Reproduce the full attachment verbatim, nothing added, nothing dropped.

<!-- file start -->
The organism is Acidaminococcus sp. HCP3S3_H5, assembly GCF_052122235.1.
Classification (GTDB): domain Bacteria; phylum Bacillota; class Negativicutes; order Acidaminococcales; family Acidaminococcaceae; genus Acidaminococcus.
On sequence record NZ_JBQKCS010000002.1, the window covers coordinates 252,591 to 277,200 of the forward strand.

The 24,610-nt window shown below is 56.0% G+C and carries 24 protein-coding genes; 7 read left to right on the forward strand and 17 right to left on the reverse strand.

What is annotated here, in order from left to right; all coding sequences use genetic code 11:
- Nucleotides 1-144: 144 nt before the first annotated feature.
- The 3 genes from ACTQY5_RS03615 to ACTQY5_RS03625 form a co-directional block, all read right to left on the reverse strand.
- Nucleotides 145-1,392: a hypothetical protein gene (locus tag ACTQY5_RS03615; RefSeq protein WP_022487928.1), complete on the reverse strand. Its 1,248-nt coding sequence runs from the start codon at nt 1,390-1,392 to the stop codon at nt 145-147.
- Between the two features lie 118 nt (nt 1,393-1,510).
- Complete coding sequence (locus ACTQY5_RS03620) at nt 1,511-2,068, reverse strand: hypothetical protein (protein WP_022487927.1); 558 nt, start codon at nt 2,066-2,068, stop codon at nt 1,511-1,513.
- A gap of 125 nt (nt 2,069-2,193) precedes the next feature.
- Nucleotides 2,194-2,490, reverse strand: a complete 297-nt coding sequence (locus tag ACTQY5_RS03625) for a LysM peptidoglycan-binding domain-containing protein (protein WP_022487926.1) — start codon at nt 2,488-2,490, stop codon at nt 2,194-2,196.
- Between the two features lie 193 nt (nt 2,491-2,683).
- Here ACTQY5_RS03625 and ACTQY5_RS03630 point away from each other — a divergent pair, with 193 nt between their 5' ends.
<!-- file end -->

The organism is Acidaminococcus sp. HCP3S3_H5, assembly GCF_052122235.1.
Classification (GTDB): domain Bacteria; phylum Bacillota; class Negativicutes; order Acidaminococcales; family Acidaminococcaceae; genus Acidaminococcus.
On sequence record NZ_JBQKCS010000002.1, the window covers coordinates 252,591 to 277,200 of the forward strand.

The 24,610-nt window shown below is 56.0% G+C and carries 24 protein-coding genes; 7 read left to right on the forward strand and 17 right to left on the reverse strand.

What is annotated here, in order from left to right; all coding sequences use genetic code 11:
- Nucleotides 1-144: 144 nt before the first annotated feature.
- The 3 genes from ACTQY5_RS03615 to ACTQY5_RS03625 form a co-directional block, all read right to left on the reverse strand.
- Nucleotides 145-1,392: a hypothetical protein gene (locus tag ACTQY5_RS03615; RefSeq protein WP_022487928.1), complete on the reverse strand. Its 1,248-nt coding sequence runs from the start codon at nt 1,390-1,392 to the stop codon at nt 145-147.
- Between the two features lie 118 nt (nt 1,393-1,510).
- Complete coding sequence (locus ACTQY5_RS03620) at nt 1,511-2,068, reverse strand: hypothetical protein (protein WP_022487927.1); 558 nt, start codon at nt 2,066-2,068, stop codon at nt 1,511-1,513.
- A gap of 125 nt (nt 2,069-2,193) precedes the next feature.
- Nucleotides 2,194-2,490, reverse strand: a complete 297-nt coding sequence (locus tag ACTQY5_RS03625) for a LysM peptidoglycan-binding domain-containing protein (protein WP_022487926.1) — start codon at nt 2,488-2,490, stop codon at nt 2,194-2,196.
- Between the two features lie 193 nt (nt 2,491-2,683).
- Here ACTQY5_RS03625 and ACTQY5_RS03630 point away from each other — a divergent pair, with 193 nt between their 5' ends.